SpaceX and Tesla CEO Elon Musk has deleted the companies’ Facebook pages in response to the ongoing Cambridge Analytica brouhaha, joining some now-former Facebook users in their protest of the social media giant’s corporate behavior.
The move comes a week after revelations that Cambridge Analytica, a British data firm that contracted with the Donald Trump presidential campaign, retained private data from 50 million Facebook users despite claiming to have deleted it.
New reporting on Cambridge Analytica has spurred massive public outcry from users and politicians, with even CEO Mark Zuckerberg calling it a "breach of trust." At least two lawsuits have been filed as a result.
Never again suffer the anguish of watery, messy ketchup from a bottle. Slice of Sauce ketchup slices on Kickstarter are here to save you.
The Link 300 delivers impressive performance for a Wi-Fi, voice-enabled speaker with Google Assistant.
It doesn't look much different from the 01 that debuted last year.
Facebook's inflection point: Now everyone knows this greedy mass surveillance operation for what it is
Hark, dear reader, the echoes of Enron
Comment I've a special reason to remember Enron and the summers of 2000 and 2001. The mighty Enron was being lauded as a pioneer and an innovator. It was a Wall Street darling. IBM and AOL jumped into bed with Enron to create a new retail energy provider. The sun shone, and Californians had plenty of energy capacity.…
Google is continuing to work to crack down on autoplaying video around the Web. On the one hand, having a new tab unexpectedly start squawking and making a racket is tremendously annoying. But on the other hand, we visit sites like YouTube explicitly to watch video and probably want those videos to play as soon as the page loads. Chrome 66, due for release in mid-April, will include a new heuristic system that will attempt to block noisy autoplaying video when it's unwanted while still permitting it on sites like YouTube and Netflix where the video is the entire purpose of the site.
Under the new policy, Google is defining four classes of video that will be allowed to autoplay. The first three categories are fairly straightforward. Silent videos with no audio content at all will always be allowed to autoplay. If a user interacts with a site (an action that includes tapping or clicking on a site, not merely scrolling on it), the site will be able to autoplay video during that browser session. Sites that are pinned to the Android home screen are also allowed to autoplay.
The fourth category is more complex. In the desktop browser, sites that are frequently used for media playback will be allowed to autoplay video, provided that the video meets certain criteria. Chrome will track each visit to such sites and make a record of interaction to play the video. To qualify for autoplaying, a user must have made at least five visits to a site and must have elected to play "significant" video on the site on at least 70 percent of those visits. If over time the number of video playbacks drops to below 50 percent, autoplay will be disabled on the site. Video is only deemed to be "significant" if it's larger than 200×140, has an audio track, isn't muted, and is on a visible tab.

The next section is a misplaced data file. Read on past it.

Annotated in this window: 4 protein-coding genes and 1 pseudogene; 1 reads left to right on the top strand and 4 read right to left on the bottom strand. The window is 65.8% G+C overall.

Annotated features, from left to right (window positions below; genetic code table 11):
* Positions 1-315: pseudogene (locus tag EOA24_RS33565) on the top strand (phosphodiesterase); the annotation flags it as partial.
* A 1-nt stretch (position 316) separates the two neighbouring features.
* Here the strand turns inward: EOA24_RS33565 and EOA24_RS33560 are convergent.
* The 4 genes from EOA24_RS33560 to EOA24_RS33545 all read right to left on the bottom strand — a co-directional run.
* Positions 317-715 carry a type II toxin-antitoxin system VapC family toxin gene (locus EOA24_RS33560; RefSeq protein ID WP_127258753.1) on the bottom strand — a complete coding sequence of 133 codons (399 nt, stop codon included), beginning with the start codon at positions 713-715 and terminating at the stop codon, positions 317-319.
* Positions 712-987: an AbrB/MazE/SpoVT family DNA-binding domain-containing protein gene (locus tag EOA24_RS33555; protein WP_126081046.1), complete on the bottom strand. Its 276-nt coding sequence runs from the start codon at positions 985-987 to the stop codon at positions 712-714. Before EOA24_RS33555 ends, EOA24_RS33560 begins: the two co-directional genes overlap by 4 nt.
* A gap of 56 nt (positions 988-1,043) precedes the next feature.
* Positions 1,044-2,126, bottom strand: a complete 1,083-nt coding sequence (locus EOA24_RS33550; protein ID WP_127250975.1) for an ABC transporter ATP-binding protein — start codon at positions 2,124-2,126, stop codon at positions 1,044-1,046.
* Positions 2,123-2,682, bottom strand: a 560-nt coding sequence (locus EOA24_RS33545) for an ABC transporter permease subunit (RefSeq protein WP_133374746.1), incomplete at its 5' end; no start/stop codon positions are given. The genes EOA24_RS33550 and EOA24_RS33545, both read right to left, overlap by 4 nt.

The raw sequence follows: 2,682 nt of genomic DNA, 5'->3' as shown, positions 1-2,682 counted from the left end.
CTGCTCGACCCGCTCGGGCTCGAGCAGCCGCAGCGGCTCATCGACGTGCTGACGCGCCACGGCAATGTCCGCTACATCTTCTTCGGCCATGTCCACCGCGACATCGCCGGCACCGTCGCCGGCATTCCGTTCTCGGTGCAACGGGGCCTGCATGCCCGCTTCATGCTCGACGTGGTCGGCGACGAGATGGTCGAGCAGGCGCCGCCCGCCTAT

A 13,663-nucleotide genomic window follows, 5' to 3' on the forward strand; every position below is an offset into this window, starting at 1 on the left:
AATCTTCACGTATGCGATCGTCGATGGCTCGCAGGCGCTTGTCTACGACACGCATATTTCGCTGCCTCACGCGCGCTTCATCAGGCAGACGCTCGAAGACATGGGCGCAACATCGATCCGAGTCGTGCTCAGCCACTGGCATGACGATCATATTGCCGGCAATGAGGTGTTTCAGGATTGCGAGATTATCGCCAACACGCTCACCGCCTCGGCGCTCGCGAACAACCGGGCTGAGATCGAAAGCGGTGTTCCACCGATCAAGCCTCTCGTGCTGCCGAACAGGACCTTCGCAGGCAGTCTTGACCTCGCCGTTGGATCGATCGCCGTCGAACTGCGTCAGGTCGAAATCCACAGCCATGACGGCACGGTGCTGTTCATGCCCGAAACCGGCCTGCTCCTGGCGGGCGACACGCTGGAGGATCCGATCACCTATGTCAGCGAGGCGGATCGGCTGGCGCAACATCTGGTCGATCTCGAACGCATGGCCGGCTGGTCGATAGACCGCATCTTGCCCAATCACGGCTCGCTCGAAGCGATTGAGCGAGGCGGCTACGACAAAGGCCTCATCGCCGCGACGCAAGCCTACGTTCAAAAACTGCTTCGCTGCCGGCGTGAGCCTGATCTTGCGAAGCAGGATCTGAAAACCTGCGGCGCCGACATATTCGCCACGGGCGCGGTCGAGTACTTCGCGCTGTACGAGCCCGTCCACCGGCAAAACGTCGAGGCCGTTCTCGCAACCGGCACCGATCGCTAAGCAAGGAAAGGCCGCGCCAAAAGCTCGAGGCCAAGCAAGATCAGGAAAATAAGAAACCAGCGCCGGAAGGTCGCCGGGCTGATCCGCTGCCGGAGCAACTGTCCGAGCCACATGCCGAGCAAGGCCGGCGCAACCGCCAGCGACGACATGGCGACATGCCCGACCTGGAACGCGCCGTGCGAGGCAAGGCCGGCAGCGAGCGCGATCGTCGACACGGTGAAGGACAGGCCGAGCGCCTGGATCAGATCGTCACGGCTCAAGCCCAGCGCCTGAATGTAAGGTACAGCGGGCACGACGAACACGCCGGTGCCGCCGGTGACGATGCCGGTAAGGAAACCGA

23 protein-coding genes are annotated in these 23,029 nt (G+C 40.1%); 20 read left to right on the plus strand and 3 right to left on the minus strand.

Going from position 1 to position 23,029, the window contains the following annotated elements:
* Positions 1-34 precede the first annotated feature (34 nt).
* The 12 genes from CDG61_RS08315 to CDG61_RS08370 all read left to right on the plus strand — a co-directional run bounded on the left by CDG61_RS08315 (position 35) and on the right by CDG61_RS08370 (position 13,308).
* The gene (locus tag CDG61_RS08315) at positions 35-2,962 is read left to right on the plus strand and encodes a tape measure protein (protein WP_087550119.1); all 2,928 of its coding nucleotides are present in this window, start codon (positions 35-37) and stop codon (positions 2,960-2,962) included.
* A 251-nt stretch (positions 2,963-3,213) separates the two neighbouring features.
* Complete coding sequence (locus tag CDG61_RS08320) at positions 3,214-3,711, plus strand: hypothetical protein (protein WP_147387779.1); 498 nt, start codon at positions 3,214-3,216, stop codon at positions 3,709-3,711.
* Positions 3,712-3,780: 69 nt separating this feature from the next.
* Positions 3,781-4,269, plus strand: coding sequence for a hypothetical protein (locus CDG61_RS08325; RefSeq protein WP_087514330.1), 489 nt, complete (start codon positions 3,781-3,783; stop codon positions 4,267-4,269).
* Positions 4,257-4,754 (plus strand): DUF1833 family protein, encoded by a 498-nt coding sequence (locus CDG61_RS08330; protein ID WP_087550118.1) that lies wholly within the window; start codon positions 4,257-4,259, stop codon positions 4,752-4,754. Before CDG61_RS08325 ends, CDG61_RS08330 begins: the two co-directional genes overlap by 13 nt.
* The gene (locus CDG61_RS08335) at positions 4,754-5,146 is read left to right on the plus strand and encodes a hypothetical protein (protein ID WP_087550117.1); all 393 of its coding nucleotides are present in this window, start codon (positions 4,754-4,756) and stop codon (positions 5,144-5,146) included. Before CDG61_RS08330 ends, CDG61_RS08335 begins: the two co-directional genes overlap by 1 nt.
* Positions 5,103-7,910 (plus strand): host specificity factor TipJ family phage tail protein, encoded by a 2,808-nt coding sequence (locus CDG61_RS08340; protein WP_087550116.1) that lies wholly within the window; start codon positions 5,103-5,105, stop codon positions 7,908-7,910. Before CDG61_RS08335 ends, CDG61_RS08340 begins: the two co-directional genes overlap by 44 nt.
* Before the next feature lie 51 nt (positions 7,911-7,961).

The "Netflix of movie theaters" wants to lure in new subscribers.
An iOS 11 bug that was there one day is gone another.
The Mexican tetra comes in different flavors. In normal river habitats, it’s a small, standard-looking, silvery fish. But some groups within the species have made their home in dark, food-scarce caves. Evolution has quickly rid these groups of their resource-hungry eyes and turned them into pinkish, chubby, blind cavefish—with a bunch of metabolic changes that help them survive in the extreme environment.
A paper in Nature this week reports that the cavefish are resistant to insulin, a condition that can cause damage on its own and is often a precursor to diabetes. But the fish somehow don’t suffer the same kinds of tissue damage that humans do when we have insulin resistance. The authors of the paper, led by Harvard geneticist Misty Riddle, report on how they tried to get to the bottom of the genetic mutations that contribute to this metabolic mystery. Their results show just how much variety exists in how different species respond to insulin—and that studying these fish more could help our understanding of diabetes.High blood sugar
After you eat something, your blood sugar rises, and your pancreas releases insulin to deal with the increase. The insulin binds to specialized receptors, found on the surfaces of muscle, fat, and liver cells, telling them to absorb glucose from the blood. In between meals when blood glucose levels drop, a different hormone (glucagon) prompts the liver to release its stored glucose back into the blood.
Velodyne, one of Uber's main self-driving sensor suppliers, denies that its lidar technology had anything to do with this week's fatal crash.
On Friday, after months of silence, Tumblr named 84 accounts it says were devoted to spreading propaganda and disinformation on the platform.
Entrepreneur Elon Musk has the official Facebook pages for his Tesla and SpaceX companies deleted.
In a small protest over whether Silicon Valley is doing enough to safeguard customers' privacy, the audio company is briefly cutting off advertising to several digital tech platforms.
Did this automatic manual gearbox miss the mark or change the industry?
Oh. US President Donald Trump's signature. And he's threatening a veto
Updated US Congress has approved a $1.3tr budget [PDF] that would see, among other science boosts, NASA's funding surpass $20bn.…